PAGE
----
2014 Chevrolet Corvette Stingray: Customizing the Gauges
June 27, 2014
After living with our long-term 2014 Chevrolet Corvette Stingray for about 10 months and 22,000 miles (including my own road trip from L.A. to Detroit back in January) I'm still discovering new ways to customize the car's digital gauge cluster.
It's nearly impossible for me to cover all the choices here, so I'm not even going to try, but I will make an attempt to hit the highlights.
There are three basic instrument cluster assemblies available: Track, Sport and Touring. In Track you can see the tachometer sweeps across and is nearly unreadable under 3,000 rpm, which is obviously unimportant if you're on a race track. Also notice how large the gear readout is, much larger than the digital speed display on the left.
In this configuration you can display other information in the center space (where it says Track). Everything from oil pressure to tire temperatures is available, but only one at a time. And you can see there are lap time calculators built in.
In Sport the tach goes round, the gear readout gets a bit smaller and the digital speedometer moves to the center. It also offers two flanking gauges on either side, which you can customize for the information you think is most important. Here I've chosen oil pressure and oil temperature. As in Track you can display other information in the center space (where it says Sport).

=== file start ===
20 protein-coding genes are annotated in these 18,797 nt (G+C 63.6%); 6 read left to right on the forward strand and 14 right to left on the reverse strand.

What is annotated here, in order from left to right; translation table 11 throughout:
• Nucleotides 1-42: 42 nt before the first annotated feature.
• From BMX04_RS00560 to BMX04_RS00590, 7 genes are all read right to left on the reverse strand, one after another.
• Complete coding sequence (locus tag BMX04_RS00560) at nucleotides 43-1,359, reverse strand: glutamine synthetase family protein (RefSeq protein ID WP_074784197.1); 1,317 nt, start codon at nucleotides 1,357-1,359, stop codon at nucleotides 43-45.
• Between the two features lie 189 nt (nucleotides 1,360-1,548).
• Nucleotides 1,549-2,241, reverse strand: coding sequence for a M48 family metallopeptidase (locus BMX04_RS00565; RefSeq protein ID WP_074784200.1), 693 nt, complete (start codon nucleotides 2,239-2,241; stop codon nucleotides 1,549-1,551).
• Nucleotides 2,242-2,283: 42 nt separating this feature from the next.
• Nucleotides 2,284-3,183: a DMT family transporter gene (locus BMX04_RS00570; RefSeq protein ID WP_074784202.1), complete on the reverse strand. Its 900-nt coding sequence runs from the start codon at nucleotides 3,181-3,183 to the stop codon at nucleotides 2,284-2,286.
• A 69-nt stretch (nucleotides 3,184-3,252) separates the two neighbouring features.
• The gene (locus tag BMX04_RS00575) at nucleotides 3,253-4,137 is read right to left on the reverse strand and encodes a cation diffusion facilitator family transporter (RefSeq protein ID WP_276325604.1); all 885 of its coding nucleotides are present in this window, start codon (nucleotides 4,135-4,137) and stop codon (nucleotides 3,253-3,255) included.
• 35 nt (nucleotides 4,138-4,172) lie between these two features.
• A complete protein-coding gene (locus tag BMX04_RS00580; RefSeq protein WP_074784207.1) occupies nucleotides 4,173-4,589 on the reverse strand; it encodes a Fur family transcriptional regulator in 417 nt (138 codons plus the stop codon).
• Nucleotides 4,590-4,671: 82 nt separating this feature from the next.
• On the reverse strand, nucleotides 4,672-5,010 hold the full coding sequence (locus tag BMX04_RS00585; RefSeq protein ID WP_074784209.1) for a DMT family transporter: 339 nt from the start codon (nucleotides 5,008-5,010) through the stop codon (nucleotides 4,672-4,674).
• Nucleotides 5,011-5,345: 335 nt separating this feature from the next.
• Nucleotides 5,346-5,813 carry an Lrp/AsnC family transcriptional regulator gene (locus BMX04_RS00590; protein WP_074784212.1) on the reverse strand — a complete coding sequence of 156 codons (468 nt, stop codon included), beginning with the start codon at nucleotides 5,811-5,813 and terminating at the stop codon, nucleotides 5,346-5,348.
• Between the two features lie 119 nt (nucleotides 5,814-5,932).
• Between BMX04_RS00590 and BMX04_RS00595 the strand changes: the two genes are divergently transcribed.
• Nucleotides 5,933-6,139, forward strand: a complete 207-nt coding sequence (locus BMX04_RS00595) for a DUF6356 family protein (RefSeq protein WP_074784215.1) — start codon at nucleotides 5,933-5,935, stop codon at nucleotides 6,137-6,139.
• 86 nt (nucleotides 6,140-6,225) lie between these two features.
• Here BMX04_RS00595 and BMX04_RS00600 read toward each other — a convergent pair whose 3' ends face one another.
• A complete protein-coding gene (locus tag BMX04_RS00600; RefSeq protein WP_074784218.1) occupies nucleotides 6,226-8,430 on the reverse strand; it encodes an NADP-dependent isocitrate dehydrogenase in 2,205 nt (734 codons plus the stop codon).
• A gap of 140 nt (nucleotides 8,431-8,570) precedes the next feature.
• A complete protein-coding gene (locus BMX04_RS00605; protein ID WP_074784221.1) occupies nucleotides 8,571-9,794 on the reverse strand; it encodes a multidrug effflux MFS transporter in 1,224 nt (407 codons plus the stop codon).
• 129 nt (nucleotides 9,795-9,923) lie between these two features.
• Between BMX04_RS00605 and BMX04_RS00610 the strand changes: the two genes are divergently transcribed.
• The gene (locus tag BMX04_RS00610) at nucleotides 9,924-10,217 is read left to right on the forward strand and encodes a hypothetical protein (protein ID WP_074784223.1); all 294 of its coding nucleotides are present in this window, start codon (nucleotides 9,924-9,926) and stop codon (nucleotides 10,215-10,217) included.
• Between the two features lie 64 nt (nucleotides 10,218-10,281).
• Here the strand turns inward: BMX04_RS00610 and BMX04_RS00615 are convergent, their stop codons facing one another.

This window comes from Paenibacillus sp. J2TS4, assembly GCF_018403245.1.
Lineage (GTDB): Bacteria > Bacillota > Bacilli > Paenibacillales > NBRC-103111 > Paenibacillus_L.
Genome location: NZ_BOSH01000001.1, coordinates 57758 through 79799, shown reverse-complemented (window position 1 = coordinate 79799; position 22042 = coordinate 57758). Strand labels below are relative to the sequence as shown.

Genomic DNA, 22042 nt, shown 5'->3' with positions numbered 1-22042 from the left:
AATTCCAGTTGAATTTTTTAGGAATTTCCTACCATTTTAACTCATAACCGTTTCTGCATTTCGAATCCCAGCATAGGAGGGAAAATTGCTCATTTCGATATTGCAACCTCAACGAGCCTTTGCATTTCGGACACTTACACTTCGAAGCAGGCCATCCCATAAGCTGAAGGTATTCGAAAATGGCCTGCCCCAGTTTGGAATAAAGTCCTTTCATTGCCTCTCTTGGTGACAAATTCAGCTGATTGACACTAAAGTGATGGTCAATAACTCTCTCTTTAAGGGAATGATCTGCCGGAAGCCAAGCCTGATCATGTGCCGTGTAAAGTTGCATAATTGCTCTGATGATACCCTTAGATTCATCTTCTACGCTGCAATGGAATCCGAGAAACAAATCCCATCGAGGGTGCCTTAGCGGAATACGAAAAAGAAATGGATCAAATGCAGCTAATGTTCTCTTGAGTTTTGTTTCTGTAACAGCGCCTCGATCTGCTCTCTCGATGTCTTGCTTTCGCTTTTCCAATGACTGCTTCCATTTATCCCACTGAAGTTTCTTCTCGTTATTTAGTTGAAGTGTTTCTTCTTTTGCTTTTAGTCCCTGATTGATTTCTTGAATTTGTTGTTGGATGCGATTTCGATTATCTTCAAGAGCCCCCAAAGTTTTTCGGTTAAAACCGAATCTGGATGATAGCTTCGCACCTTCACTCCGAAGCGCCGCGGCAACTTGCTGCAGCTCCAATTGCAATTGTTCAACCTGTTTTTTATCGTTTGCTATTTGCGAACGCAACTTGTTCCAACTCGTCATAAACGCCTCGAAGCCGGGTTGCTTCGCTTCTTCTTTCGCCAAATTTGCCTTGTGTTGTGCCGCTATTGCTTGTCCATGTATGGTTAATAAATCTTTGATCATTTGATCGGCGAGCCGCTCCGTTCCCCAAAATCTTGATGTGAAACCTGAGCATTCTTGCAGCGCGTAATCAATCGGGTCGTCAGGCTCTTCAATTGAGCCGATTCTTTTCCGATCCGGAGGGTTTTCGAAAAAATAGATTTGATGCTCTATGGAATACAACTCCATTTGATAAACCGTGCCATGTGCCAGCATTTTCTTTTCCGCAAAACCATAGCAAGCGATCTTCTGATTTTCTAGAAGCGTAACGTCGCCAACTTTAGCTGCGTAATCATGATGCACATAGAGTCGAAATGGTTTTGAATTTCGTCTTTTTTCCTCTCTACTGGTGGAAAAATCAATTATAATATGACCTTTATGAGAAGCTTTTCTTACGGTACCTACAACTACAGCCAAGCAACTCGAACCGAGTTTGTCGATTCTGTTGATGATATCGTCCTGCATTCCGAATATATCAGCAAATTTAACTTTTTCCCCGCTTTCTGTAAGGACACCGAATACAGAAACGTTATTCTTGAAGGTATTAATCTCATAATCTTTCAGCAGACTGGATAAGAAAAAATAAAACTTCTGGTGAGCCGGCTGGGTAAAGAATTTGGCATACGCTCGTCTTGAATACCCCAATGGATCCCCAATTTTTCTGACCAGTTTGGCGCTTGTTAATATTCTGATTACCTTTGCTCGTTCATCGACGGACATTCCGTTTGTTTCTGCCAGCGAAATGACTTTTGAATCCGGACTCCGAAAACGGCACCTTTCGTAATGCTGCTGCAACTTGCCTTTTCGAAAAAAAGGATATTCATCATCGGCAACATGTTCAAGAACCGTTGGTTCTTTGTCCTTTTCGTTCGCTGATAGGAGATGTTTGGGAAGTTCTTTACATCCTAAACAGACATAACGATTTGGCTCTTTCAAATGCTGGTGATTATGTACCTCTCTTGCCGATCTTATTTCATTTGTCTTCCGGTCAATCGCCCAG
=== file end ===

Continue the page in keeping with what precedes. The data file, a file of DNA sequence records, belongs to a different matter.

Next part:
Then there is the Touring configuration, which is in some ways my favorite because it offers the most useful information at any given moment. The tachometer is still round, but it moves an inch or so to the left. There isn't a digital speedometer, but the gear readout remains. Other info is still customizable in the center of the tach, but in the configuration shown here every bit of useful info is displayed at once on the right. I just hate wasting all of that space in the tach with that silly picture of the car.
Over the past year I've dug into the Corvette's instrument cluster for being too plain and simply uninteresting to look at. There's no art to its design. No sex. I stand behind those criticisms, but there's no denying the incredible amount of information they provide or the amazing amount of choices they offer.
Scott Oldham, Editor in Chief @ 22,070 miles